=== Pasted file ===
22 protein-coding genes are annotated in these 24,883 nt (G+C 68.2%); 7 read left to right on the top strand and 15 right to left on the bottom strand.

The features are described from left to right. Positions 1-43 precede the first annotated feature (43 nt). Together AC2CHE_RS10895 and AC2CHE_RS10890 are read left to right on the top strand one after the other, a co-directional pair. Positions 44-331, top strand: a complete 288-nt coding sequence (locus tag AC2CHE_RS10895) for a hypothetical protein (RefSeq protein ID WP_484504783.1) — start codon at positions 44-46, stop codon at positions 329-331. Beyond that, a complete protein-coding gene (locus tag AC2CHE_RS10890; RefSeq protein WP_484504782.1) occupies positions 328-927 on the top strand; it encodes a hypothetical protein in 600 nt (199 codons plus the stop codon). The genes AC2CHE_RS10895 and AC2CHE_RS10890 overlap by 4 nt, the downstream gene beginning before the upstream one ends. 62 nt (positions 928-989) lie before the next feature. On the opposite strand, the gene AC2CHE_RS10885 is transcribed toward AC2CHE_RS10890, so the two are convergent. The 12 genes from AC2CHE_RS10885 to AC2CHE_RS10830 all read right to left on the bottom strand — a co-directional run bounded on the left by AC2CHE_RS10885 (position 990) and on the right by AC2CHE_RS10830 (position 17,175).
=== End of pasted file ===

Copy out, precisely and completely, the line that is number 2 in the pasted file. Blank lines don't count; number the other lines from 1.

The features are described from left to right. Positions 1-43 precede the first annotated feature (43 nt). Together AC2CHE_RS10895 and AC2CHE_RS10890 are read left to right on the top strand one after the other, a co-directional pair. Positions 44-331, top strand: a complete 288-nt coding sequence (locus tag AC2CHE_RS10895) for a hypothetical protein (RefSeq protein ID WP_484504783.1) — start codon at positions 44-46, stop codon at positions 329-331. Beyond that, a complete protein-coding gene (locus tag AC2CHE_RS10890; RefSeq protein WP_484504782.1) occupies positions 328-927 on the top strand; it encodes a hypothetical protein in 600 nt (199 codons plus the stop codon). The genes AC2CHE_RS10895 and AC2CHE_RS10890 overlap by 4 nt, the downstream gene beginning before the upstream one ends. 62 nt (positions 928-989) lie before the next feature. On the opposite strand, the gene AC2CHE_RS10885 is transcribed toward AC2CHE_RS10890, so the two are convergent. The 12 genes from AC2CHE_RS10885 to AC2CHE_RS10830 all read right to left on the bottom strand — a co-directional run bounded on the left by AC2CHE_RS10885 (position 990) and on the right by AC2CHE_RS10830 (position 17,175).